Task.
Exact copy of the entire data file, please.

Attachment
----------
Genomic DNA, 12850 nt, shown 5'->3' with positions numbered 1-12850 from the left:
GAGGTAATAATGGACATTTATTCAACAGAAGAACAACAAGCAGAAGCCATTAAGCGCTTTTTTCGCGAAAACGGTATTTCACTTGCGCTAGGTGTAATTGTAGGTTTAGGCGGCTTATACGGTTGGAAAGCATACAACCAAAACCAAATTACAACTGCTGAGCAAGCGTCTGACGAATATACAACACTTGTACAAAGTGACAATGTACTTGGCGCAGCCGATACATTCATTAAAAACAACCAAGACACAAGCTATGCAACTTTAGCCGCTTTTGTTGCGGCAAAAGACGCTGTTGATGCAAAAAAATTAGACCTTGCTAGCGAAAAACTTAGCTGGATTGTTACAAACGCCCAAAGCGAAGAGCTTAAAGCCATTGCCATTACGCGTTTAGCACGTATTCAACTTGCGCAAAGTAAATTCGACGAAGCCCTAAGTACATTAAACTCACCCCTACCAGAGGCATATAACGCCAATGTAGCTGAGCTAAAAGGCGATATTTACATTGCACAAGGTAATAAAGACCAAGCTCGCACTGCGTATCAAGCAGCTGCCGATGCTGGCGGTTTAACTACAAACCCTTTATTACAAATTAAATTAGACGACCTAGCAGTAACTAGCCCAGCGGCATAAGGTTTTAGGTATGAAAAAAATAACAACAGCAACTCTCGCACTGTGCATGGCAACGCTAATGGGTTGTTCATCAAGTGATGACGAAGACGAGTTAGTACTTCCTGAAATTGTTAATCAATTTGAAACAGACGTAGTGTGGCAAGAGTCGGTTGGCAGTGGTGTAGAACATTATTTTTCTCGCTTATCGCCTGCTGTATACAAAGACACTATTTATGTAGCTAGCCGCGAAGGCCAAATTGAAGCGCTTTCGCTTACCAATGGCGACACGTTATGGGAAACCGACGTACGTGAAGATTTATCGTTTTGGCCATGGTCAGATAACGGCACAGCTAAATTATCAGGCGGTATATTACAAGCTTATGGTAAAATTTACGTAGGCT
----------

Genomic DNA, 12850 nt, shown 5'->3' with positions numbered 1-12850 from the left:
GAGGTAATAATGGACATTTATTCAACAGAAGAACAACAAGCAGAAGCCATTAAGCGCTTTTTTCGCGAAAACGGTATTTCACTTGCGCTAGGTGTAATTGTAGGTTTAGGCGGCTTATACGGTTGGAAAGCATACAACCAAAACCAAATTACAACTGCTGAGCAAGCGTCTGACGAATATACAACACTTGTACAAAGTGACAATGTACTTGGCGCAGCCGATACATTCATTAAAAACAACCAAGACACAAGCTATGCAACTTTAGCCGCTTTTGTTGCGGCAAAAGACGCTGTTGATGCAAAAAAATTAGACCTTGCTAGCGAAAAACTTAGCTGGATTGTTACAAACGCCCAAAGCGAAGAGCTTAAAGCCATTGCCATTACGCGTTTAGCACGTATTCAACTTGCGCAAAGTAAATTCGACGAAGCCCTAAGTACATTAAACTCACCCCTACCAGAGGCATATAACGCCAATGTAGCTGAGCTAAAAGGCGATATTTACATTGCACAAGGTAATAAAGACCAAGCTCGCACTGCGTATCAAGCAGCTGCCGATGCTGGCGGTTTAACTACAAACCCTTTATTACAAATTAAATTAGACGACCTAGCAGTAACTAGCCCAGCGGCATAAGGTTTTAGGTATGAAAAAAATAACAACAGCAACTCTCGCACTGTGCATGGCAACGCTAATGGGTTGTTCATCAAGTGATGACGAAGACGAGTTAGTACTTCCTGAAATTGTTAATCAATTTGAAACAGACGTAGTGTGGCAAGAGTCGGTTGGCAGTGGTGTAGAACATTATTTTTCTCGCTTATCGCCTGCTGTATACAAAGACACTATTTATGTAGCTAGCCGCGAAGGCCAAATTGAAGCGCTTTCGCTTACCAATGGCGACACGTTATGGGAAACCGACGTACGTGAAGATTTATCGTTTTGGCCATGGTCAGATAACGGCACAGCTAAATTATCAGGCGGTATATTACAAGCTTATGGTAAAATTTACGTAGGCT